Essay: What it Means to Be A Man
[Sorry, the video for this story has expired, but you can still read the transcript below. ]
CLARENCE PAGE: “What a piece of work is man,” Shakespeare wrote. Yeah, we are a piece of work, especially sportsmen.
Look at the NBA, for example: Running, jumping, dunking, and dancing on air with gravity-defying grace. Yet how quickly the grace of the Indiana Pacers and the Detroit Pistons collapsed one night, as sportsmen and sports fans reverted to caveman, pounding and pummeling their fellow man.
This, too, is the world of men, responding with fists to a perceived dis.
SPORTS ANNOUNCER: You knew this was going to happen sooner or later.
CLARENCE PAGE: It’s not just the NBA. One day after the Detroit disaster, we saw the South Carolina football game erupts into an ugly ten-minute brawl. And then there’s hockey, which often has been described as a fight interrupted by outbreaks of hockey.
Sometimes I think that the trouble with men is that we aren’t women. You almost never see women athletes fight, at least not in front of the cameras. No, that’s a guy thing, a manly thing, seemingly, that also raises disturbing questions about what it means to be a man these days.
By almost every measure young women are on the rise while young men are in decline. Since they received equal opportunity under American law in the ’60s, they have excelled, while our young men in many ways have slipped backwards. No wonder men held women back so long.
Coast to coast, high school girls have taken over the honor rolls, the valedictorian honors, the class presidencies, and student newspaper editorships. Women occupy more than 55 percent of college enrollment and 60 percent of Bachelor’s and Master’s degrees, and their percentage is still growing.
Business Week Magazine called it the new gender gap. To buck up their gender ratios, to 50/50, Business Week said, some Ivy League schools are practicing a stealth affirmative action for guys.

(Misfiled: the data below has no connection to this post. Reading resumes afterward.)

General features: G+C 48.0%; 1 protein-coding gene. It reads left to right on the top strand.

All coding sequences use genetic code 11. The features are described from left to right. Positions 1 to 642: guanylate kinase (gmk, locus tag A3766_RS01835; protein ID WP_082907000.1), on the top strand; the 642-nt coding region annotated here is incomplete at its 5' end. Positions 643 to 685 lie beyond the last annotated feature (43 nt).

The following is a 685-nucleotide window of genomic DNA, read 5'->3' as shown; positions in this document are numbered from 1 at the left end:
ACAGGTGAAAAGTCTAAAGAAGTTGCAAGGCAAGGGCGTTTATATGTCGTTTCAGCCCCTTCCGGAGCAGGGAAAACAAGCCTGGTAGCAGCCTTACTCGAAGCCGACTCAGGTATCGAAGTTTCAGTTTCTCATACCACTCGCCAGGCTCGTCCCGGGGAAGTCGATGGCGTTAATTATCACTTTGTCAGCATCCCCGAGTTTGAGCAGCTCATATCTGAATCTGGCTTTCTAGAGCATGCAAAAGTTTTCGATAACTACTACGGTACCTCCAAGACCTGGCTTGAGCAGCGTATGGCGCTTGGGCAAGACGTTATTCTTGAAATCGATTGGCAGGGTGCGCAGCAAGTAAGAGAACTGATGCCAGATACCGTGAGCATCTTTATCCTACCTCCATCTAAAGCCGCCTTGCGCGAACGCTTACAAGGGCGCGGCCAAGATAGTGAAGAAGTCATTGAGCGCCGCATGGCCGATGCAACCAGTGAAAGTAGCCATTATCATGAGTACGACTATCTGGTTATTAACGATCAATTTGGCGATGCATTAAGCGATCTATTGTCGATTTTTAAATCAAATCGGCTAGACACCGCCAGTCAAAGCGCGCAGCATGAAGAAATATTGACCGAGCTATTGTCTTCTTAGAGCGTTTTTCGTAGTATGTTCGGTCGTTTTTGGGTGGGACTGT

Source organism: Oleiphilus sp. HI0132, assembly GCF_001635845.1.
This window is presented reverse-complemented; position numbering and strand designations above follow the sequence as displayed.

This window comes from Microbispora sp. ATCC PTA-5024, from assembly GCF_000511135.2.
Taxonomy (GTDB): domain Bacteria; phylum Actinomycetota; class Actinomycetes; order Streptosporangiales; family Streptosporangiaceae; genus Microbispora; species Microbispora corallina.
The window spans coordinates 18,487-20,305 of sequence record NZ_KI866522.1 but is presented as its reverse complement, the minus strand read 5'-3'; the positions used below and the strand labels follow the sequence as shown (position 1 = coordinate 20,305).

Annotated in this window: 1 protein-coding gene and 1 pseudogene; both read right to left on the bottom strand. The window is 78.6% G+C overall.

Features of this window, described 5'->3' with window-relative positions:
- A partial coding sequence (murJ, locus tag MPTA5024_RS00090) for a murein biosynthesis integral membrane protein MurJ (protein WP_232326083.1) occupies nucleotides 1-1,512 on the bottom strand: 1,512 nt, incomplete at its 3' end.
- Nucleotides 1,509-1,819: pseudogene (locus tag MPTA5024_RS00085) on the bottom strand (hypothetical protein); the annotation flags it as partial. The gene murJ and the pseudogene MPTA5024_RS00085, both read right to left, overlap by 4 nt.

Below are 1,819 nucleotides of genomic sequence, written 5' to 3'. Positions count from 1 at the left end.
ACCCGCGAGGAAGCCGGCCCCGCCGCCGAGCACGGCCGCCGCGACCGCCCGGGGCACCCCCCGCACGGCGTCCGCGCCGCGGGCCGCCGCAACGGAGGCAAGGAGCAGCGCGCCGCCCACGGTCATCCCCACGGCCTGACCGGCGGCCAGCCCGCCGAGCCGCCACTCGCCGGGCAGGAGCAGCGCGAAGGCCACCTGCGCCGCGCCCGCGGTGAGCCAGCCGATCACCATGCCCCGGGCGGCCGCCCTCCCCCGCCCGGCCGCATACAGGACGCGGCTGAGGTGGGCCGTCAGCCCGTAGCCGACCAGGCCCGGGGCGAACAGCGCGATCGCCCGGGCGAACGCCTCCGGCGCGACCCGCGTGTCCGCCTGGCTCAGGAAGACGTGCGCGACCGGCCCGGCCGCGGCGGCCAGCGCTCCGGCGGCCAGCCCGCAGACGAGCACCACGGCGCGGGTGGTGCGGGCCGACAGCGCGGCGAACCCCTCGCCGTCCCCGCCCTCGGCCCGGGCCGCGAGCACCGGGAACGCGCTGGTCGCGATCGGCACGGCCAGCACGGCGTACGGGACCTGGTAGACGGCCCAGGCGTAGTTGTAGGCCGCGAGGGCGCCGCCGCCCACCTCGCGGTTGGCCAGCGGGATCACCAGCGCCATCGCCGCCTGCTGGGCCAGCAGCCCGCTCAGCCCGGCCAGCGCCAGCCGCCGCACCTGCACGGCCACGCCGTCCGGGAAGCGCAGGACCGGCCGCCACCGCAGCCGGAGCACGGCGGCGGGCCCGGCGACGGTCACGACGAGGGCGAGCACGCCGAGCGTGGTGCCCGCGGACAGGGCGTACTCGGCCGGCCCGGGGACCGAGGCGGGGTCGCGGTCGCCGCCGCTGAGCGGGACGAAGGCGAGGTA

Other educated women, especially black women, across America increasingly find themselves marrying down, as the popular phrase goes, to less well-educated men. Like the lovely and charming women on Joe Millionaire, who compete for a supposedly rich guy who turned out to be a construction worker.
“This is a man’s world,” James Brown once sang, but women are moving up fast and surging ahead. More power to them, but more questions for us. Nobody says men have to be better educated than women, but the numbers make you wonder. As women are moving up, why are men sliding back? What’s the matter with guys?
From kindergarten to grad school, boys are becoming the second sex, except in prisons, where the male lead stays way ahead. The women’s movement, quite properly, rose up in protest over the narrow roles that society assigned to them, but how about the narrow, one-dimensional roles that society assigns to men?
As boys, we learn that power comes on the playground, in sports. As teens, we are empowered by James Bond’s standards of cool: our appeal to the ladies. As men, we are empowered by standards of wealth. Money, as the saying goes, is how we keep score. We place our male icons on a pedestal, the way men like to put women. But a pedestal is a very narrow place to stand.
As certain over-pampered athletes show us, when testosterone overwhelms their better judgment, a satisfying life requires more from a man than money, muscle or a great slap shot.
It also requires a wisdom, an understanding about others, a wisdom that we don’t always appreciate until long after our testosterone-crazed playing years are over. We need to pass this wisdom onto the young, assuming we can figure it out for ourselves.
“What a piece of work is man,” Hamlet exclaimed, “and yet to me what is this quintessence of dust?” We still wonder, we men. We’re a piece of work all right, a work in progress. I’m Clarence Page.